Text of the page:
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Common terms and phrases
able acquaintance affected alfo appear became become called character common conduct confidered contained continued converfation death engaged faid fame father favour feemed fentiments feveral fhall fhould fome frequently friends fubject fuch fuppofed Garrick gave give given hand heard himſelf honour hope houſe human improvement John Johnſon kind knowledge known labour laft language late learning letter living London looked lord Magazine manners means mentioned mind moral moſt muſt nature never obfervation occafion once opinion original particular perfon political practice prefent principles printed profeffion publiſhed purpoſe reafon received reflection remarked rendered thefe theſe thing thofe thoſe thought tion told took tranflation truth uſed whereof whofe whole wife writing written young
Page 350 - Certainly, it is heaven upon earth, to have a man's mind move in charity, rest in providence, and turn upon the poles of truth.
Page 299 - ... representing him on horseback, with a lance in one hand and a book in the other...
Page 235 - A physician in a great city seems to be the mere plaything of fortune; his degree of reputation is, for the most part, totally casual — they that employ him know not his excellence; they that reject him know not his deficience.
Page 519 - From zeal or malice now no more we dread, For English vengeance wars not with the dead, A generous foe regards with pitying eye The man whom fate has laid where all must lie. To wit, reviving from its author's dust, Be kind, ye judges, or at least be just : Let no renewed hostilities invade Th' oblivious grave's inviolable shade.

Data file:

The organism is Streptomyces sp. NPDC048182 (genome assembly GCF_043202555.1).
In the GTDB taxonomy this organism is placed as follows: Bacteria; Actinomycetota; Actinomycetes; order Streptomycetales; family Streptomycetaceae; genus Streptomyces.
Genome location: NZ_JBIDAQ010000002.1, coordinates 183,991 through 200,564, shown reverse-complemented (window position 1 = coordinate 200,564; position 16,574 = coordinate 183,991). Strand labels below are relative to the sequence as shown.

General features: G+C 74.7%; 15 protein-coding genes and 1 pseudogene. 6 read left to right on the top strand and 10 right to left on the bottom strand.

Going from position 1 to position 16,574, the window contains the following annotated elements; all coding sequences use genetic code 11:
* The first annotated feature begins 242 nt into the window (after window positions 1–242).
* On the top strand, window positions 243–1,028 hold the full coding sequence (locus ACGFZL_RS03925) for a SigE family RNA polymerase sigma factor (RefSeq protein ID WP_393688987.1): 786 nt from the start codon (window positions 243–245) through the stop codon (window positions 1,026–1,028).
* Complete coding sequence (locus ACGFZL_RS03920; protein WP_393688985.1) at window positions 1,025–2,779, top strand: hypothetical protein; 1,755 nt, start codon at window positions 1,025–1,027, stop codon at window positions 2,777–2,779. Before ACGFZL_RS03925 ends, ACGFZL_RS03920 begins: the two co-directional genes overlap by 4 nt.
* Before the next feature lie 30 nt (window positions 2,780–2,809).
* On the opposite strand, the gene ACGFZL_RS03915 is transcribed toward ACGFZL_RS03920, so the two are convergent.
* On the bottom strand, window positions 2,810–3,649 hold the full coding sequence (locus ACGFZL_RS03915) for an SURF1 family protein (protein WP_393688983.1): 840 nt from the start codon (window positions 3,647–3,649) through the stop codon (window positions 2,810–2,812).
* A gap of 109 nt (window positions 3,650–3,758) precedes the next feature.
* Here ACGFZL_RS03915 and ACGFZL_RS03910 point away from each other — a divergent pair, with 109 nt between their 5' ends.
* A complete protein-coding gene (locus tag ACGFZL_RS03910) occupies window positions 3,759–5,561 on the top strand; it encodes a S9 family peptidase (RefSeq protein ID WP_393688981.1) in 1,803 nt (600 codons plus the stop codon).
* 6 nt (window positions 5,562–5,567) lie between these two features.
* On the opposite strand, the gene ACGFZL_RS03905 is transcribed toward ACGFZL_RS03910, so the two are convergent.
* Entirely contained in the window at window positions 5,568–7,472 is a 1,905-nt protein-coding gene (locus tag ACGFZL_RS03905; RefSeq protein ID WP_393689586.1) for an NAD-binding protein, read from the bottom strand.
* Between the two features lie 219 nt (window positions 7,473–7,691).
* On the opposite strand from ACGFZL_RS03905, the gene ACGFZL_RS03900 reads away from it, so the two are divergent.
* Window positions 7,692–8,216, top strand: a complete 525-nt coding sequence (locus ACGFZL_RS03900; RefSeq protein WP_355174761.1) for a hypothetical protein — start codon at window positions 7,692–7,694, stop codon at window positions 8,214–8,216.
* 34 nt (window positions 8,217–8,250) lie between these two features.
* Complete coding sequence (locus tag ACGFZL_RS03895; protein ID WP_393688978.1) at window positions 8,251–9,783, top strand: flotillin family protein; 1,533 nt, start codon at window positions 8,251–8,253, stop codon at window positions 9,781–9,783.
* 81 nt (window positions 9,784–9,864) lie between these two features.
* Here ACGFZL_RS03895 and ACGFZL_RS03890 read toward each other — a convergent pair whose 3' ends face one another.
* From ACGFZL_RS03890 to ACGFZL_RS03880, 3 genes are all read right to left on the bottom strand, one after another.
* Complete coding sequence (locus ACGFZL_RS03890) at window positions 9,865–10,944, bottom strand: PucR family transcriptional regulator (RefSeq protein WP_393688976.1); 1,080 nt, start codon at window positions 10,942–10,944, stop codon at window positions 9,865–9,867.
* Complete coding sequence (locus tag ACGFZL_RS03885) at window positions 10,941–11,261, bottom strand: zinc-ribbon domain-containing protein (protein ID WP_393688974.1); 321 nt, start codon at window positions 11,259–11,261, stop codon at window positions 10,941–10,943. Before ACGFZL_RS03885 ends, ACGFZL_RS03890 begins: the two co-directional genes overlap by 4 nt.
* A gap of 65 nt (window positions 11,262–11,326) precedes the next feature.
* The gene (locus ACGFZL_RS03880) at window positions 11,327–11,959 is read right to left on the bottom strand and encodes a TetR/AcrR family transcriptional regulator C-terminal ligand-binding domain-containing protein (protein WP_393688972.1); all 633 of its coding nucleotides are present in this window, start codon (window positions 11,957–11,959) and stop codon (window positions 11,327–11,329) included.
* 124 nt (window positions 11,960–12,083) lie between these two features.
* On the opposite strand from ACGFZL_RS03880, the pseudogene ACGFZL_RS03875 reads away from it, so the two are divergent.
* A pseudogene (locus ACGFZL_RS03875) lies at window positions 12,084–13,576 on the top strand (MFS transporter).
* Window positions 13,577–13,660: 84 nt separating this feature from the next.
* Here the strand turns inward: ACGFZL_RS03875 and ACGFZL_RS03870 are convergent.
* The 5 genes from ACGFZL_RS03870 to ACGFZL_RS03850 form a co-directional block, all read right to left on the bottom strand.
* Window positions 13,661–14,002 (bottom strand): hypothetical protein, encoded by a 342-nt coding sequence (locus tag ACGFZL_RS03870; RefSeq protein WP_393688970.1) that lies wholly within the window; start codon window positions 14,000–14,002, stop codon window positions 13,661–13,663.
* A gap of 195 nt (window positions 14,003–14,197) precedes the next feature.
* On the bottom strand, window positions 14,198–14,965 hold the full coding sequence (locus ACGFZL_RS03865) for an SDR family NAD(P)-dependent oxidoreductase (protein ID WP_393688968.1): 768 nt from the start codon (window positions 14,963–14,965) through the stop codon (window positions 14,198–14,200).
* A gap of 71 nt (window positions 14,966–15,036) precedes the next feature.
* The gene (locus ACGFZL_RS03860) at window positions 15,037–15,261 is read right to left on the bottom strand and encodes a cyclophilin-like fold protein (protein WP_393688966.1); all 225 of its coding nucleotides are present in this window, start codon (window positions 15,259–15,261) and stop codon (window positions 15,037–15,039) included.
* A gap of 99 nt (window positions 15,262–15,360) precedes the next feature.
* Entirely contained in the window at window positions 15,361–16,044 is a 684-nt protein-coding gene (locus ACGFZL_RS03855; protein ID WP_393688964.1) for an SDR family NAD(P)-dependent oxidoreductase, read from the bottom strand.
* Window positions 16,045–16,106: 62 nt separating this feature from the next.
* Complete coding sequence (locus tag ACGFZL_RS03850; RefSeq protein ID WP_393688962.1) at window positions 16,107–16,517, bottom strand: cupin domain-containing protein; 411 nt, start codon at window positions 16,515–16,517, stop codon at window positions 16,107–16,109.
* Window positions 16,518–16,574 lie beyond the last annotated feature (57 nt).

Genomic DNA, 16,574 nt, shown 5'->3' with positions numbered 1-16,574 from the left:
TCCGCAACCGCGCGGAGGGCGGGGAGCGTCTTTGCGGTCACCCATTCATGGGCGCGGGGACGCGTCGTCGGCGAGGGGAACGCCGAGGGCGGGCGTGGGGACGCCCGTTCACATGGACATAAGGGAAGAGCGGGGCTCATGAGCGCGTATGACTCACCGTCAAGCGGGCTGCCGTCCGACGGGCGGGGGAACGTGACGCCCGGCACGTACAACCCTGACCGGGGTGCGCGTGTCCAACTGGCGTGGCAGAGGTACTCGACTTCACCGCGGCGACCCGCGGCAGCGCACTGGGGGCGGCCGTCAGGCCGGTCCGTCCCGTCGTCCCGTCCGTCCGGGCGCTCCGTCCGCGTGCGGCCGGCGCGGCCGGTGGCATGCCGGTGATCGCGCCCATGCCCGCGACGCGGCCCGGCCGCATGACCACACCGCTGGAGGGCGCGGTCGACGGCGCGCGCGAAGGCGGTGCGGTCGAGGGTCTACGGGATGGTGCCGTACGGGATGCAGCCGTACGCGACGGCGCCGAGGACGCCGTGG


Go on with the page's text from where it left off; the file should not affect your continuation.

Page 197 - Then, crush'd by rules, and weaken'd as refin'd, For years the pow'r of tragedy declin'd; From bard to bard the frigid caution crept, Till Declamation roar'd whilst Passion slept; Yet still did Virtue deign the stage to tread, Philosophy remain'd though Nature fled.
Page 198 - Ah ! let not Censure term our fate our choice, The stage but echoes back the public voice ; The drama's laws, the drama's patrons give, For we that live to please, must please to live.
Page 63 - ... light that it appears to me, I hope you will burn this, and pardon me for giving you so much trouble about an impracticable thing ; but, if you think there is a probability of obtaining the favour asked, I am sure your humanity, and propensity to relieve merit in distress, will incline you to serve the poor man, without my adding any more to the -trouble I have already given you, than assuring you that I am, with great truth, sir, " Your faithful servant,
Page 557 - The busy day, the peaceful night, Unfelt, uncounted, glided by ; His frame was firm, his powers were bright, Though now his eightieth year was nigh. Then, with no throbs of fiery pain, No cold gradations of decay, Death broke at once the vital chain, And freed his soul the nearest way.
Page 175 - The books he used for this purpose were what he had in his own collection, a copious but a miserably ragged one, and all such as he could borrow; which latter, if ever they came back to those that lent them, were so defaced as to be scarce worth owning, and yet, some of his friends were glad to receive and entertain them as curiosities.
Page 126 - He will learn, sir, that to accuse and prove are very different, and that reproaches unsupported by evidence affect only the character of him that utters them. Excursions of fancy, and flights of oratory, are indeed, pardonable in young...